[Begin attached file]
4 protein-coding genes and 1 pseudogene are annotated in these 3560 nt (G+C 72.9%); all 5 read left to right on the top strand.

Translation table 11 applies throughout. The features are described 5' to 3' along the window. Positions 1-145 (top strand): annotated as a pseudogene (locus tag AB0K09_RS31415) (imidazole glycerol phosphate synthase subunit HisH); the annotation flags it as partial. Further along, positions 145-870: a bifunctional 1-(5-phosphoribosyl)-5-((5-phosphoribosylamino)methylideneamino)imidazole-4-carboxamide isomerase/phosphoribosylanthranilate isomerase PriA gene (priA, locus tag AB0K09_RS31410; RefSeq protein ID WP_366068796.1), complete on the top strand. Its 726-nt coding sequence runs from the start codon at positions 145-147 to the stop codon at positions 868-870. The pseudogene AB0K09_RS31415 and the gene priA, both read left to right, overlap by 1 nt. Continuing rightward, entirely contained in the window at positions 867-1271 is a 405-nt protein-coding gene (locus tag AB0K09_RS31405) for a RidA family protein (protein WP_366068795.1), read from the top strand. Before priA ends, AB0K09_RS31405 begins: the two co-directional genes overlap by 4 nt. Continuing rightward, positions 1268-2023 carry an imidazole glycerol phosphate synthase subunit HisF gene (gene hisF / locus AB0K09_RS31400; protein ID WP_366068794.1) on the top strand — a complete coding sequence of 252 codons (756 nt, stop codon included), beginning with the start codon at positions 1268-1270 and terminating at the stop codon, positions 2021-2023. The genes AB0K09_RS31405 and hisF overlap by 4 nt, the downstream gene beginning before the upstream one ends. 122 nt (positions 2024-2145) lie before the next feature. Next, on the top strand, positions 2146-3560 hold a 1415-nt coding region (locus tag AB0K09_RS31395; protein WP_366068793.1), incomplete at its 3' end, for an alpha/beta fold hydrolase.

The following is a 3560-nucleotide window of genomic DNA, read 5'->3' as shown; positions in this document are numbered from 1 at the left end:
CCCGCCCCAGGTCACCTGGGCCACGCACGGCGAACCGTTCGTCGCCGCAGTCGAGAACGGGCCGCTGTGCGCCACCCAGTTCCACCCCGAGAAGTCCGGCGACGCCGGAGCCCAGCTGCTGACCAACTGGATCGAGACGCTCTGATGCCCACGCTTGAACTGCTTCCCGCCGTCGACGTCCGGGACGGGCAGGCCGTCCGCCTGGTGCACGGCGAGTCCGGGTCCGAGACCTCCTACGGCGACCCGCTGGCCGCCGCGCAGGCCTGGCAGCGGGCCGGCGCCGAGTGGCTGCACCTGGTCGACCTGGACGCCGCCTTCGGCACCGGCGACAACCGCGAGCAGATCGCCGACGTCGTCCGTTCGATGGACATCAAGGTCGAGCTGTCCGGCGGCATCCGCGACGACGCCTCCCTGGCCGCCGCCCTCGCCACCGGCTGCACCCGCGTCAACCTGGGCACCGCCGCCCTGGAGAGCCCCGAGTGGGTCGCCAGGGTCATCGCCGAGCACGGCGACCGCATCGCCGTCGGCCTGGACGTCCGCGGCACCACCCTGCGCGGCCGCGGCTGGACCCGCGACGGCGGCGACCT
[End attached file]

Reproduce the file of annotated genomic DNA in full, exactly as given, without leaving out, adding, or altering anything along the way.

4 protein-coding genes and 1 pseudogene are annotated in these 3560 nt (G+C 72.9%); all 5 read left to right on the top strand.

Translation table 11 applies throughout. The features are described 5' to 3' along the window. Positions 1-145 (top strand): annotated as a pseudogene (locus tag AB0K09_RS31415) (imidazole glycerol phosphate synthase subunit HisH); the annotation flags it as partial. Further along, positions 145-870: a bifunctional 1-(5-phosphoribosyl)-5-((5-phosphoribosylamino)methylideneamino)imidazole-4-carboxamide isomerase/phosphoribosylanthranilate isomerase PriA gene (priA, locus tag AB0K09_RS31410; RefSeq protein ID WP_366068796.1), complete on the top strand. Its 726-nt coding sequence runs from the start codon at positions 145-147 to the stop codon at positions 868-870. The pseudogene AB0K09_RS31415 and the gene priA, both read left to right, overlap by 1 nt. Continuing rightward, entirely contained in the window at positions 867-1271 is a 405-nt protein-coding gene (locus tag AB0K09_RS31405) for a RidA family protein (protein WP_366068795.1), read from the top strand. Before priA ends, AB0K09_RS31405 begins: the two co-directional genes overlap by 4 nt. Continuing rightward, positions 1268-2023 carry an imidazole glycerol phosphate synthase subunit HisF gene (gene hisF / locus AB0K09_RS31400; protein ID WP_366068794.1) on the top strand — a complete coding sequence of 252 codons (756 nt, stop codon included), beginning with the start codon at positions 1268-1270 and terminating at the stop codon, positions 2021-2023. The genes AB0K09_RS31405 and hisF overlap by 4 nt, the downstream gene beginning before the upstream one ends. 122 nt (positions 2024-2145) lie before the next feature. Next, on the top strand, positions 2146-3560 hold a 1415-nt coding region (locus tag AB0K09_RS31395; protein WP_366068793.1), incomplete at its 3' end, for an alpha/beta fold hydrolase.

The following is a 3560-nucleotide window of genomic DNA, read 5'->3' as shown; positions in this document are numbered from 1 at the left end:
CCCGCCCCAGGTCACCTGGGCCACGCACGGCGAACCGTTCGTCGCCGCAGTCGAGAACGGGCCGCTGTGCGCCACCCAGTTCCACCCCGAGAAGTCCGGCGACGCCGGAGCCCAGCTGCTGACCAACTGGATCGAGACGCTCTGATGCCCACGCTTGAACTGCTTCCCGCCGTCGACGTCCGGGACGGGCAGGCCGTCCGCCTGGTGCACGGCGAGTCCGGGTCCGAGACCTCCTACGGCGACCCGCTGGCCGCCGCGCAGGCCTGGCAGCGGGCCGGCGCCGAGTGGCTGCACCTGGTCGACCTGGACGCCGCCTTCGGCACCGGCGACAACCGCGAGCAGATCGCCGACGTCGTCCGTTCGATGGACATCAAGGTCGAGCTGTCCGGCGGCATCCGCGACGACGCCTCCCTGGCCGCCGCCCTCGCCACCGGCTGCACCCGCGTCAACCTGGGCACCGCCGCCCTGGAGAGCCCCGAGTGGGTCGCCAGGGTCATCGCCGAGCACGGCGACCGCATCGCCGTCGGCCTGGACGTCCGCGGCACCACCCTGCGCGGCCGCGGCTGGACCCGCGACGGCGGCGACCT